Global Mobility Trends: Wealth Migration

Wealth and talent will go where they are wanted and stay where they are well treated. Today that adage — attributed to legendary banker Walter Wriston — is truer than ever. Some 95,000 high-net-worth individuals migrated in 2017 (the latest year for which data is available), up from 82,000 in 2016 and 64,000 the year before — ample evidence that the migration of wealth around the globe continues to accelerate.

There are an estimated 18.2 million high-net-worth individuals on the planet (defined as those with assets of at least USD 1 million), and their collective wealth has now surpassed the USD 70 trillion mark. That number also continues to grow and is projected to exceed USD 100 trillion by 2025. The migration of these individuals is particularly beneficial for the nations they move to. Nearly half of the 17 countries that saw the biggest percentage increases in wealth from 2016 to 2017 were assisted by inflows of wealthy people.

China, India, Turkey, and the UK saw the biggest outflows of such individuals in 2017. Safety, financial stability, high taxes, and religious or political tensions are a few of the factors driving these wealthy citizens abroad. According to the 2017 Knight Frank Wealth Report, demand for new nationalities is highest from China, Russia, and the Middle East, with around four-fifths of visas under the US EB-5 residence-by-investment program going to Chinese nationals.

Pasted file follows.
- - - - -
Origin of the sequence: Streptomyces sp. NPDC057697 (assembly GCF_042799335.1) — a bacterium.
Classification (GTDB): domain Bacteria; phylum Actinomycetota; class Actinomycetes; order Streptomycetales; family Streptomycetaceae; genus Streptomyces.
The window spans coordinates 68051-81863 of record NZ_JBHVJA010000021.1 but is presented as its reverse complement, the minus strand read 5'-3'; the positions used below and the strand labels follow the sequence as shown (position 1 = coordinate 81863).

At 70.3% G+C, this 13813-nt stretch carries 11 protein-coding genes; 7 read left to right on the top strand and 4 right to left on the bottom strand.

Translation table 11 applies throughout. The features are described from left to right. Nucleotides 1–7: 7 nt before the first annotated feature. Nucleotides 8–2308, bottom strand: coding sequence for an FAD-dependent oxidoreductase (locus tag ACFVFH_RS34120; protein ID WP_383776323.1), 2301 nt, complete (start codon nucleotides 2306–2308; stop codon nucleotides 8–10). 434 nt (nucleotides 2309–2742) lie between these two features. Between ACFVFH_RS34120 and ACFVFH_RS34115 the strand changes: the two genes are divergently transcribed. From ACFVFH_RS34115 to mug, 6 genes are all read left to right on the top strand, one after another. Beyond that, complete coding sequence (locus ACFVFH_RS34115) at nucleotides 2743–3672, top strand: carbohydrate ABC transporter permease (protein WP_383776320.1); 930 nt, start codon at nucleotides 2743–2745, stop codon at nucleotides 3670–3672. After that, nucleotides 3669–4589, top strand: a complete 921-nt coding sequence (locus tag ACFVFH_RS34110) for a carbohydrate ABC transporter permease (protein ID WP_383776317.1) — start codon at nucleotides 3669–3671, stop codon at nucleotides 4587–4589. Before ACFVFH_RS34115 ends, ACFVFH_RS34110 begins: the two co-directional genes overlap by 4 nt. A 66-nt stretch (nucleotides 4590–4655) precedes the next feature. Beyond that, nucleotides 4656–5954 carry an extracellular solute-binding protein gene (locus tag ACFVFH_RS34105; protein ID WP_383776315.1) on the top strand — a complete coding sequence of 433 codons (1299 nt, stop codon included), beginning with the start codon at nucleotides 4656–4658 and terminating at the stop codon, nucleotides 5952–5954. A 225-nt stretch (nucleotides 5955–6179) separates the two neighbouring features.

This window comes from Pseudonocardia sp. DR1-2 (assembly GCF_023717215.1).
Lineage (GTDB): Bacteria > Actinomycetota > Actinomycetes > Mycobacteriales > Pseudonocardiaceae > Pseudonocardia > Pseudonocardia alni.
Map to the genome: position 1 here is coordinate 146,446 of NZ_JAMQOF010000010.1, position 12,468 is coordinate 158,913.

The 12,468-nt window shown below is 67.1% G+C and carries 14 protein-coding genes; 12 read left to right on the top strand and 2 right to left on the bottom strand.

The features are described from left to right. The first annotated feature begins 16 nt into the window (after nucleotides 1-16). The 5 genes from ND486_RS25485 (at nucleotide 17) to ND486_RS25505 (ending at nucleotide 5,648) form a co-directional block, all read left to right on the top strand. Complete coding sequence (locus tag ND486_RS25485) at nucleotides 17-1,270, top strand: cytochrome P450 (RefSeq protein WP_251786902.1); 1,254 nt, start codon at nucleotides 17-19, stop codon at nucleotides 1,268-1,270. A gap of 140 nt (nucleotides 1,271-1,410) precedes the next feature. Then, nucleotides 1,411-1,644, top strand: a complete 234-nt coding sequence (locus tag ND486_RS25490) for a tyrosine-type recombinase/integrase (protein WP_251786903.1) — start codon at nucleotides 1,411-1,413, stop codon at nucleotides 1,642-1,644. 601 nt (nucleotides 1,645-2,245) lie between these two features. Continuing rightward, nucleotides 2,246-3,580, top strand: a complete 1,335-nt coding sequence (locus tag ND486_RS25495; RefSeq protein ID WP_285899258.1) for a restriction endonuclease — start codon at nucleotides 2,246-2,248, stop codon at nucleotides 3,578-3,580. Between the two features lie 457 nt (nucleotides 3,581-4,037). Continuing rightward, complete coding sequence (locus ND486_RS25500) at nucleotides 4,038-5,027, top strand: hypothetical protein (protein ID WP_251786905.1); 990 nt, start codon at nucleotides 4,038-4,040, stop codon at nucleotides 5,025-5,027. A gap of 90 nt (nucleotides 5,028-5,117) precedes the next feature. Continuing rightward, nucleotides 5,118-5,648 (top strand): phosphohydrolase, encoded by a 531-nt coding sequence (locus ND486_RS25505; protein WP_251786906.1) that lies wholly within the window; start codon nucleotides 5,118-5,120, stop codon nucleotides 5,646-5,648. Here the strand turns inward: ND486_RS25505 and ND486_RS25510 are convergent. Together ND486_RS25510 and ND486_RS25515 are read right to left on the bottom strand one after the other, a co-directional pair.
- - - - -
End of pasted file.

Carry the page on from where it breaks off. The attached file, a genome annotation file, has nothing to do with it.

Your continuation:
Millionaires looking for residence or citizenship in alternative jurisdictions are seeking better schools, lower crime rates, and more abundant business opportunities. They are finding these conditions in nations such as Australia, the US, and Canada, which topped the list of wealthy individual inflows in 2017. In the case of Britain, Brexit and the concerns associated with it have slightly reversed the flow of wealthy individuals in recent years, although the UK Tier 1 Investor Visa Program remained popular until its temporary suspension in December 2018.

Wealthy individuals tend to have the skills, knowledge, capacity — and capital — that can increase an economy’s overall wealth and standard of living.

Flows go both ways, however, and there has been a noticeable and significant increase in appetite among wealthy individuals in both Europe and the US for access to residence- and citizenship-by-investment programs in other nations — a trend that is set to increase. More broadly, overall demand for a second passport continued to grow in 2018: more than a third of global ultra-high-net-worth individuals (those with a net worth exceeding USD 30 million) already hold one, and another 29% are planning to obtain one.

In addition to the larger economies taking in wealthy individuals, several smaller nations — Cyprus, Malta, Mauritius, Monaco, and Portugal among them — also saw significant wealth inflows in 2017. Several of these nations are benefiting from residence- and citizenship-by-investment programs. Malta, for example, saw a 12% increase in its ultra-wealthy population in 2016, primarily due to its citizenship-by-investment program.

Such programs account for about one in five wealthy individual migrations, though this number excludes individuals who gain citizenship in a second country but do not take residence, as well as those who move globally among several residences. Including such individuals would show an even larger impact on global wealth trends from the investment migration industry.

Wealth is clearly on the move globally, now more than ever. Wealthy individuals tend to have the skills, knowledge, capacity — and capital — that can increase an economy’s overall wealth and standard of living. Attracting and keeping them are critical to nations seeking those outcomes.

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